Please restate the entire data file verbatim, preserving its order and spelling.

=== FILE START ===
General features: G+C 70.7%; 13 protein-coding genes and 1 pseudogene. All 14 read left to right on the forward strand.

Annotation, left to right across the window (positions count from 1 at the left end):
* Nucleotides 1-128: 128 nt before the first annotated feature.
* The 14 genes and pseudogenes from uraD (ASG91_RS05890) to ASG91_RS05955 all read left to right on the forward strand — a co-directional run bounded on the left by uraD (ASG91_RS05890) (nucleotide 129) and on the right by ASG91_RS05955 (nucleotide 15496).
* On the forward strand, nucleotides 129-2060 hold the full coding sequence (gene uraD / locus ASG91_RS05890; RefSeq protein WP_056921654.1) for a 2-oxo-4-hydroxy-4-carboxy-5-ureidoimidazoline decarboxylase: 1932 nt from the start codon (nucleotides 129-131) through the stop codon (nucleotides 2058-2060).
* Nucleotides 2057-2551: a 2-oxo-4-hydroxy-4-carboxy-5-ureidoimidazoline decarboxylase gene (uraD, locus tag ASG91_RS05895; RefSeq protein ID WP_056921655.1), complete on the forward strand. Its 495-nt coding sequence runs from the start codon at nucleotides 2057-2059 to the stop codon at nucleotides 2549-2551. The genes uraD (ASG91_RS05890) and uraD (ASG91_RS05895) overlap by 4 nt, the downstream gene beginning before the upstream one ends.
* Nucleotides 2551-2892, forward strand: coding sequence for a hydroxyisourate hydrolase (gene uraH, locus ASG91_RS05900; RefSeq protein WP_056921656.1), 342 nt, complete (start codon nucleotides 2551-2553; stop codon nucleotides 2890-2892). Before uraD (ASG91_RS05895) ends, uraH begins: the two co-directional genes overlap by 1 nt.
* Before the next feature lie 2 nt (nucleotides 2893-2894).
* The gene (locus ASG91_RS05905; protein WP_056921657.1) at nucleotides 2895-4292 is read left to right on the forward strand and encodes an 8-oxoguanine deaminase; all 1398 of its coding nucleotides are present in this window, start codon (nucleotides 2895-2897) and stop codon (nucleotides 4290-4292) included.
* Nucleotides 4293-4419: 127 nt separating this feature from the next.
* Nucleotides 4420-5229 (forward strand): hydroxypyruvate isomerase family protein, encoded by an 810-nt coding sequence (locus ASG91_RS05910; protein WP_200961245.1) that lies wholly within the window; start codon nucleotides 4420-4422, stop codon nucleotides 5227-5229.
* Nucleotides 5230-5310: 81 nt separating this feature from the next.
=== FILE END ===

General features: G+C 70.7%; 13 protein-coding genes and 1 pseudogene. All 14 read left to right on the forward strand.

Annotation, left to right across the window (positions count from 1 at the left end):
* Nucleotides 1-128: 128 nt before the first annotated feature.
* The 14 genes and pseudogenes from uraD (ASG91_RS05890) to ASG91_RS05955 all read left to right on the forward strand — a co-directional run bounded on the left by uraD (ASG91_RS05890) (nucleotide 129) and on the right by ASG91_RS05955 (nucleotide 15496).
* On the forward strand, nucleotides 129-2060 hold the full coding sequence (gene uraD / locus ASG91_RS05890; RefSeq protein WP_056921654.1) for a 2-oxo-4-hydroxy-4-carboxy-5-ureidoimidazoline decarboxylase: 1932 nt from the start codon (nucleotides 129-131) through the stop codon (nucleotides 2058-2060).
* Nucleotides 2057-2551: a 2-oxo-4-hydroxy-4-carboxy-5-ureidoimidazoline decarboxylase gene (uraD, locus tag ASG91_RS05895; RefSeq protein ID WP_056921655.1), complete on the forward strand. Its 495-nt coding sequence runs from the start codon at nucleotides 2057-2059 to the stop codon at nucleotides 2549-2551. The genes uraD (ASG91_RS05890) and uraD (ASG91_RS05895) overlap by 4 nt, the downstream gene beginning before the upstream one ends.
* Nucleotides 2551-2892, forward strand: coding sequence for a hydroxyisourate hydrolase (gene uraH, locus ASG91_RS05900; RefSeq protein WP_056921656.1), 342 nt, complete (start codon nucleotides 2551-2553; stop codon nucleotides 2890-2892). Before uraD (ASG91_RS05895) ends, uraH begins: the two co-directional genes overlap by 1 nt.
* Before the next feature lie 2 nt (nucleotides 2893-2894).
* The gene (locus ASG91_RS05905; protein WP_056921657.1) at nucleotides 2895-4292 is read left to right on the forward strand and encodes an 8-oxoguanine deaminase; all 1398 of its coding nucleotides are present in this window, start codon (nucleotides 2895-2897) and stop codon (nucleotides 4290-4292) included.
* Nucleotides 4293-4419: 127 nt separating this feature from the next.
* Nucleotides 4420-5229 (forward strand): hydroxypyruvate isomerase family protein, encoded by an 810-nt coding sequence (locus ASG91_RS05910; protein WP_200961245.1) that lies wholly within the window; start codon nucleotides 4420-4422, stop codon nucleotides 5227-5229.
* Nucleotides 5230-5310: 81 nt separating this feature from the next.